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AF 447 Search to resume (part2)

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AF 447 Search to resume (part2)

Old 16th May 2011, 07:14
  #1441 (permalink)  
 
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In fact, beside suspecting that ice crystals at cruise level could have been much more a factor than computers, I'm still clueless about how she finally ended like that.
For a number of reasons, I suspect you are right. For one thing, you would have to assume that AF/AB/BEA knew a lot more about AF447 from the outset than they ever released. They were pretty quick to take action about the pitot tubes. Conspiracy theories aside, they can't afford a repeat and so you would have to think that any initial measures they took would have been directed at what they believed to be the cause. There are also striking similarities between what possibly happened here, and other presumed icing incidents (including the ATSB report that sensor_validation mentioned).

One problem we are having is how the aircraft shed so much energy (kinetic and potential) and covered so little distance from LKP. This has caused many of us to speculate about a reversal of course at some point. Another explanation may be that the aircraft had a lower total energy at LKP than we have assumed. Kinetic energy must be about right - as I recall its speed was pretty much constant between points. But what about the potential energy.

I wonder what time problems started. Am I correct in understanding that LKP included position but not altitude? If so, could blockage of the pitot drain holes (rather than the tubes per se) cause an overspeed and hence a reduction in thrust? Could the aircraft have been losing altitude for some time before things obviously went wrong? An involuntary descent into a cb cell at night. At some point a drain hole unfroze, then unreliable airspeed......

I guess it is unlikely that multiple drain holes would ice up simultaneously however. Lots of other things seem not to fit with this scenario. If not already there, you would imagine that something like this would get the Captain upfront. Plus you might also at least secure the cabin.

I am sure plenty here will point out other problems with this scenario. Just trying to make order out of insufficient facts.
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Old 16th May 2011, 07:52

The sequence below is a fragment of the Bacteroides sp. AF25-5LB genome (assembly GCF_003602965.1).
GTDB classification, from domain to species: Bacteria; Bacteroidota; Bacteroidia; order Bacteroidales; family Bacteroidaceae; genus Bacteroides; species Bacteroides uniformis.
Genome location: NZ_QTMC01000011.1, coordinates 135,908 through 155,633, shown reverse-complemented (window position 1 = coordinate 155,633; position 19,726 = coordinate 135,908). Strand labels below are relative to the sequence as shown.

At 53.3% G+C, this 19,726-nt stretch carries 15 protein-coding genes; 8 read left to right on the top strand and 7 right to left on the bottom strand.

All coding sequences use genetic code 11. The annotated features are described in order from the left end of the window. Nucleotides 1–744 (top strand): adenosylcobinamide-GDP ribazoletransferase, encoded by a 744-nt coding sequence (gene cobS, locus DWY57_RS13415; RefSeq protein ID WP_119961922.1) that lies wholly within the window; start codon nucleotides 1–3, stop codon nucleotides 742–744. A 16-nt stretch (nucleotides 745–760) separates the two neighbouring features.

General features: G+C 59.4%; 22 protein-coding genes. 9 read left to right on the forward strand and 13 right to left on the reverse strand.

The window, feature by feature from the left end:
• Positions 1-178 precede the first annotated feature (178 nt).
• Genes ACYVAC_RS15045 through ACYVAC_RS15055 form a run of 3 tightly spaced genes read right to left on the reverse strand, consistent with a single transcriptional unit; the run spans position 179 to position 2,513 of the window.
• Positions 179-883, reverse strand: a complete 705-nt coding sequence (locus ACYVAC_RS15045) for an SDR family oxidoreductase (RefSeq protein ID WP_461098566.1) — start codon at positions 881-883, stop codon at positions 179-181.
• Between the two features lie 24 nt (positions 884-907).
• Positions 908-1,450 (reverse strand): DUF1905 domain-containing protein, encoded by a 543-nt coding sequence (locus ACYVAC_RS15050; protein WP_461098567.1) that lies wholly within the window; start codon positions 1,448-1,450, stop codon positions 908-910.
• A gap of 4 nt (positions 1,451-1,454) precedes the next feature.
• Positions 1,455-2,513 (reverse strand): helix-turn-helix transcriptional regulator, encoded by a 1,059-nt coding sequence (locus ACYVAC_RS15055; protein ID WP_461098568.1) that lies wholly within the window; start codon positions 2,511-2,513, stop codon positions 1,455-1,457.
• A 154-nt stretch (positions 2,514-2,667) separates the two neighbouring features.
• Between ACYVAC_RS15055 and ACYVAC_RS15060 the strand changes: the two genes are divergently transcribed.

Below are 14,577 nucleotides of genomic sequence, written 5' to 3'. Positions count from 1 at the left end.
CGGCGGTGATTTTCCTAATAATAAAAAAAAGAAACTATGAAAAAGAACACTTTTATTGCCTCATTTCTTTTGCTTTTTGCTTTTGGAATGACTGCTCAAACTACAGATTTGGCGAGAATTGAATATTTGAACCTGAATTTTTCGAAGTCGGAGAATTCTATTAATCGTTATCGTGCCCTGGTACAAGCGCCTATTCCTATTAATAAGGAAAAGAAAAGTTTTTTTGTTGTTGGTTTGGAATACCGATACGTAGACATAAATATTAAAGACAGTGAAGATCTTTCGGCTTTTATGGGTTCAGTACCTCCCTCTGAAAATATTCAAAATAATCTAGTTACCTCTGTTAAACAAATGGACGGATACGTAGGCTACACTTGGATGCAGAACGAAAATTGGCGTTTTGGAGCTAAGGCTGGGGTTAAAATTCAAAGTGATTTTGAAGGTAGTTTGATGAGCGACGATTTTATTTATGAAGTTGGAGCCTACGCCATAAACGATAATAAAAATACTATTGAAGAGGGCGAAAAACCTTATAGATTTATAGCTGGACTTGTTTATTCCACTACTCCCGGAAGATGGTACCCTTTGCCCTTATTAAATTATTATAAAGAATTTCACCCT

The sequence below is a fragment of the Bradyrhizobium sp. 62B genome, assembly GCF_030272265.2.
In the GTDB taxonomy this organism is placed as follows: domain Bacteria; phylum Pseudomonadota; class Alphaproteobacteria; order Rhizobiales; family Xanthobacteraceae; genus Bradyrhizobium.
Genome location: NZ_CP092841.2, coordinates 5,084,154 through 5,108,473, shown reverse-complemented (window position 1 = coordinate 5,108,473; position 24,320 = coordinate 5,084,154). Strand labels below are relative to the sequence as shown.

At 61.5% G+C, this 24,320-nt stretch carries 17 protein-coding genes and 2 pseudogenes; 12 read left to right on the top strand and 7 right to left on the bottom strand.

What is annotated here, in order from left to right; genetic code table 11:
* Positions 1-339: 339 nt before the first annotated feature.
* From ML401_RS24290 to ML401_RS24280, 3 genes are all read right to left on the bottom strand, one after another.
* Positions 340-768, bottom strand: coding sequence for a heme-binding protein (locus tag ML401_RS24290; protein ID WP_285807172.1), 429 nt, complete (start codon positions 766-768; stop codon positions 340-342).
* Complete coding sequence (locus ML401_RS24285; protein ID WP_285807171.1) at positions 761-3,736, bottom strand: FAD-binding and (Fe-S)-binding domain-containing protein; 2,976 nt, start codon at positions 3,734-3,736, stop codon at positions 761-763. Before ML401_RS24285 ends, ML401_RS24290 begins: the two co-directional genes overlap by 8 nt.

#1442 (permalink)  
 
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Hi Bear,
Originally Posted by Bearfoil
Forensically, the lack of damage due forward acceleration is hidden (prevented) by a superior vertical number, yes?
Without a close examination of the wreckage, even if it is not lying far from home, I'm reduced to guess that it may be. Also, that parts of the forward fuselage (cockpit) and engines could have absorbed much more "forward" brutal acceleration than most recovered floating parts. It seems also pictured by the cabin fragmentation and the wreckage mix in the sea bed. Of course, also, I can be totally wrong.
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Old 16th May 2011, 07:58
  #1443 (permalink)  

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I had acquired the impression that all three flight officers aboard AF447 were fully qualified for the left hand seat of an A330-200.
No. Only captains and pilots on their command course qualify for the left-hand seat.
If it is the case your junior/senior distinctions don't quite fit AF447.
I'm afraid it does. The F/O elected by the captain as the pilot-in-charge - and the captain would be a fool not to choose the most senior one - occupies the RHS. The junior one ,the LHS;
That system, which is rather common with quite a few airlines has a few pernicious aspects :

1/- The PF /PM system is severely disrupted : the PM is not able to offer the optimum aid as every system is - from his new position - reversed, and it's not easy to operate switches that are not in the positions one is familiar with. Even more so in the dark or in periods of heavy stress.

2/- Supposing - it's a speculation - that the RHS has lost his flight instruments, the only available pilot is the least experienced one, operating with controls he's not used to...